remembering who you are.

“I praise you because I am fearfully and wonderfully made; your works are wonderful, I know that full well.” (Psalm 139:14)

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“you’re prettier in pictures than you are in person”

Those nine words would define me for the an entire decade.

On a blind date in college, those words attached to me like a sticky name tag. One that I chose to wear for years. “Hello, my name is Cait, I am not pretty enough.”

For years, whenever I thought about my body or my looks, I flashed back to those ugly words. I sadly believed those words to my inner core- that I was not pretty in person- and that ultimately I was not yet pretty enough.

So lets fast forward ten years…the women’s ministry at my church started reading a book called ‘Fervent’ by Priscilla Shirer. One of the chapters is titled “Your Identity: Remembering Who You Are”. I knew it was going to be a tough chapter, but lets just say- I didn’t make it through any page of that chapter without sobbing (I resorted back to my ugly cry). Anyway, as I was soaking in the chapter- the words spoken to me all those years ago came rushing to the forefront of my mind. And there I was- listening to those words on repeat in my mind and feeling completely defeated and insecure.

I immediately put the book down, not wanting to read one more word, and without even thinking about it I began dwelling on those nine words- were those words true? still? was that why at thirty-one I was still single? was I still not pretty enough?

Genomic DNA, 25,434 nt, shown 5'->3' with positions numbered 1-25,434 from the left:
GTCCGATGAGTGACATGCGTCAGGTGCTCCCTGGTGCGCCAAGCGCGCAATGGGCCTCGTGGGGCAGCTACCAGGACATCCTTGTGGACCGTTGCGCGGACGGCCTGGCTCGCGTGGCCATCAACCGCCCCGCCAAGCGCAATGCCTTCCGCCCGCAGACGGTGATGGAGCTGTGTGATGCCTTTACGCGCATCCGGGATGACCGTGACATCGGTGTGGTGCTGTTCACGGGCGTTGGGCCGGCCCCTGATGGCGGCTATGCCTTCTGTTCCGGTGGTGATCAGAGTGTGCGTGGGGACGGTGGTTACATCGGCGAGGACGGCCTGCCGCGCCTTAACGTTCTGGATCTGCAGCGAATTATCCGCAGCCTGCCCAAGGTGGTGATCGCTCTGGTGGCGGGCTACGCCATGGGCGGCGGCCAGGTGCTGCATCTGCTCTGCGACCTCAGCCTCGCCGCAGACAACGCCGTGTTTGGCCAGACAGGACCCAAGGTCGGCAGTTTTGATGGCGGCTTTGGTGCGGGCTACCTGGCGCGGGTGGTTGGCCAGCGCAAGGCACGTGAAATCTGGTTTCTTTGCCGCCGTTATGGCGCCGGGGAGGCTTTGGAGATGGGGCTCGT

With a reluctant heart I picked the book back up and continued reading- even though I knew it would just be easier to keep the book closed, turn on some Netflix, and not deal with this emotional, spiritual battle.

I had allowed those words from a stranger, who I would never speak to again, to have tremendous power over my life. And coming face-to-face with the enemy on the battlefield did not seem like something I was ready to fight on a Monday night. But it was then that Ephesians 6:11 came to mind, “put on all of God’s armor so that you will be able to stand firm against all strategies of the devil”. And so I decided to suit up.

I had allowed the enemy to devalue my strength for YEARS, to magnify my insecurities until they completely dominated how I saw myself, disabling and disarming me from being who God created me to be, and living in the truth that in Christ I am enough.

And the enemy wanted me to live in a state of defeat. My defenses down. My resolve weak. Surrendering to an army of insecurities instead of courageously thriving in the sophisticated security of my identity in Christ. But no longer. Not me. Not ever.

Friends, you are so valuable and so loved. Those things that you count as weaknesses and flaws, those things that the enemy is hell-bent on accentuating are not more powerful than the strength you have in Christ. Don’t allow painful words from your past, insecurities, lies from the enemy, or past hurts to have any power in your life. It will only leave you feeling handicapped (trust me, I know this WAYY to well). You are loved by God, endowed with His Spirit, you are His, and in Him you are ENOUGH.

Ezekiel 16:10-13 “I clothed you with an embroidered dress and put sandals of fine leather on you. I dressed you in fine linen and covered you with costly garments. I adorned you with jewelry: I put bracelets on your arms and a necklace around your neck, and I put a ring on your nose, earrings on your ears and a beautiful crown on your head...You became very beautiful and rose to be a queen.”

LOVE THAT!!! We are exceedingly beautiful and we advanced to royalty!!